The Mental Capacity Act was passed in 2008 in Parliament so that Singaporeans can appoint proxy decision-makers before they become mentally incapacitated by illnesses like dementia or brain damage. The Act, which came into force on 1 March 2010, is broadly modelled on the UK’s own Medical Capacity Act 2005 (Gillespie, 2010) and individuals can do so through a new statutory mechanism called "Lasting Power of Attorney" or LPA – which enables adult individuals to prospectively appoint one or more persons they trust, to act and make decisions in their best interests, in the event that they should lose mental capacity (MCYS 2010). Many have welcomed it as a timely measure to address the social realities of a fast ageing
Policies have an important role in regulating and shaping the values in a society. The issues related to mental health are not only considered as personal but also affecting the relationships with significant others. The stigma and discrimination faced by people with mental health can be traced to the lack of legislation and protection of rights (Rodriguez del Barrio et al., 2014). The policy makers in mental health have a challenging task to protect the rights of individuals as well as the public (Swigger & Heinmiller, 2014). Therefore, it is essential to analyse the current mental health policies. In Canada, provinces adopt their own Mental Health Acts (MHA) to implement mental health services. As of January 15, 2016, there are 13 mental health acts in Canada (Gray, Hastings, Love, & O’Reilly, 2016). The key elements, despite the differences in laws, are “(1) involuntary admission criteria, (2) the right to refuse treatment, and (3) who has the authority to authorize treatment” (Browne, 2010). The current act in Ontario is Mental Health Act, 1990.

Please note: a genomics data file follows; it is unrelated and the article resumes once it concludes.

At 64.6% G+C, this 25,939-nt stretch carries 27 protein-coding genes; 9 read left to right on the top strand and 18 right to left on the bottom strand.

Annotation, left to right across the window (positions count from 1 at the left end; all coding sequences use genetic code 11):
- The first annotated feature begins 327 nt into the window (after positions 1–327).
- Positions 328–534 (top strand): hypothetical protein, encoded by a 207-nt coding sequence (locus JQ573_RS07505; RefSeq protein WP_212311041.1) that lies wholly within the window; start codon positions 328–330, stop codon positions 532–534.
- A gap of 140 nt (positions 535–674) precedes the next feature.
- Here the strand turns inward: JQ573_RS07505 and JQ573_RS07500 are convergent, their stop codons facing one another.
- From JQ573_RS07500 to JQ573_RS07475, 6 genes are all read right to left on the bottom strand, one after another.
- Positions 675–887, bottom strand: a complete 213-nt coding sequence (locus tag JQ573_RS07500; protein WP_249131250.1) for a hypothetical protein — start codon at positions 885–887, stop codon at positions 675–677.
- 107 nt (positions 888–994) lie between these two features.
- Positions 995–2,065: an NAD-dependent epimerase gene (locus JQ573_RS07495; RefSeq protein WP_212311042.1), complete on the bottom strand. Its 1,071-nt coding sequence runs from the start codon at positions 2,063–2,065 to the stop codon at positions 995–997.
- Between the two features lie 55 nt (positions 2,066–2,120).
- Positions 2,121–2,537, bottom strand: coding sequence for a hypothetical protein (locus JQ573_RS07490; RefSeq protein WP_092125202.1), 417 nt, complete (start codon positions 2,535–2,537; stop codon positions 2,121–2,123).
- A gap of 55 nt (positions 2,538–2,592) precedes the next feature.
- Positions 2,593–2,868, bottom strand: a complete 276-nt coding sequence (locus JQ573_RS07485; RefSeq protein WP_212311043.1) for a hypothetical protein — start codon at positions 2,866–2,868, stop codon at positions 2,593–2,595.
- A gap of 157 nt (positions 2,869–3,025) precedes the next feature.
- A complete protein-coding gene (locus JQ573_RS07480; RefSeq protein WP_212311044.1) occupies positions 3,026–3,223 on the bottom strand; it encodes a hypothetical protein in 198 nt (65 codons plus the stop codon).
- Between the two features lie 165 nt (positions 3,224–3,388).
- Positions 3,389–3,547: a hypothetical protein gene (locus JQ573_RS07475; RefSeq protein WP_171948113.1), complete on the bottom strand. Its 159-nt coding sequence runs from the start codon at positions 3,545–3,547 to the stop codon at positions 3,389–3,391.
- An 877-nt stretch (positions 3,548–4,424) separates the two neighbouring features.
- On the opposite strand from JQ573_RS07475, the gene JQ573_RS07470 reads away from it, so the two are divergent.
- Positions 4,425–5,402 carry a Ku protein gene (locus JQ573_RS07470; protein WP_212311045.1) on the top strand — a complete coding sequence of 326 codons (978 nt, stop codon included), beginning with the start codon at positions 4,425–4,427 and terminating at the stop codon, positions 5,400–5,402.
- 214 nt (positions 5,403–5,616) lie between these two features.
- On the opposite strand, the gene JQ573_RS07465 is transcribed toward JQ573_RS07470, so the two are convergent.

My chosen reflection piece is on ageism, see appendix one. I will provide evidence reflecting the links between diabetes and depression, which will form my chosen seminar topic, see appendix two. I will then critically analyze the mental capacity Act (2005) and relate it to my specific scenario, see appendix three. I will explore how nurses the Act within nursing practice, decision- making, and how we access a person’s capacity to make specific decisions. I will explore any ethical issues that may arise following the principles of Mental Capacity Act (2005).
This essay will discuss issues that nurses have to consider when caring for a person that either lacks or have compromised capacity. At the same time, the author will explain important terminology in the essay such as the meaning of consent, capacity, best interest, Deprivation of liberty, advanced decisions, risk assessment, including several examples from experience during placement
The Mental Health Services Act is a monumental proposition that has helped many people for more than a decade. In California alone, close to 1.2 million adults and around 422,000 children live with a serious mental illness (State 2010). Without the proper treatment, suicide is the leading cause of death for a person battling an untreated mental illness (State 2010). With over thirteen billion dollars raised so far, MHSA has been the root of funding for mental health in California (Williams 2015). MHSA is still a work in progress. The act is nowhere near perfect, as a recent audit has shown, but it is certainly a step in the right direction.
Mental Health Act 1983 and 2007, for somebody to be treated as mental illness or mental disorder the Mental Health Act must also be involved. The Mental Health Act was started in the 1983 and was then amended in the 2007. The Mental Health Act 2007 was also amended the Mental Capacity Act 2005. The Mental Health Act 1983 was covering the following mental health disorder such as mental illness, mental impairment, severe mental impairment and psychopathic disorder. Then it was later amended in Mental Health Act 2007 which has provided a definition of a ‘mental disorder’ has does two things by improving the understanding of who can be treated under the Health Act and has increased the number of illness and disorders that can lead to the detention
It is usually imposed by a crown court. A magistrate’s court can also impose this order however this can only be done after a person has been convicted of an offense that is deemed to be punishable with a prison sentence. If the magistrates court can be satisfied that the offender has committed the offence in question they can impose the hospital order without the need to record a conviction.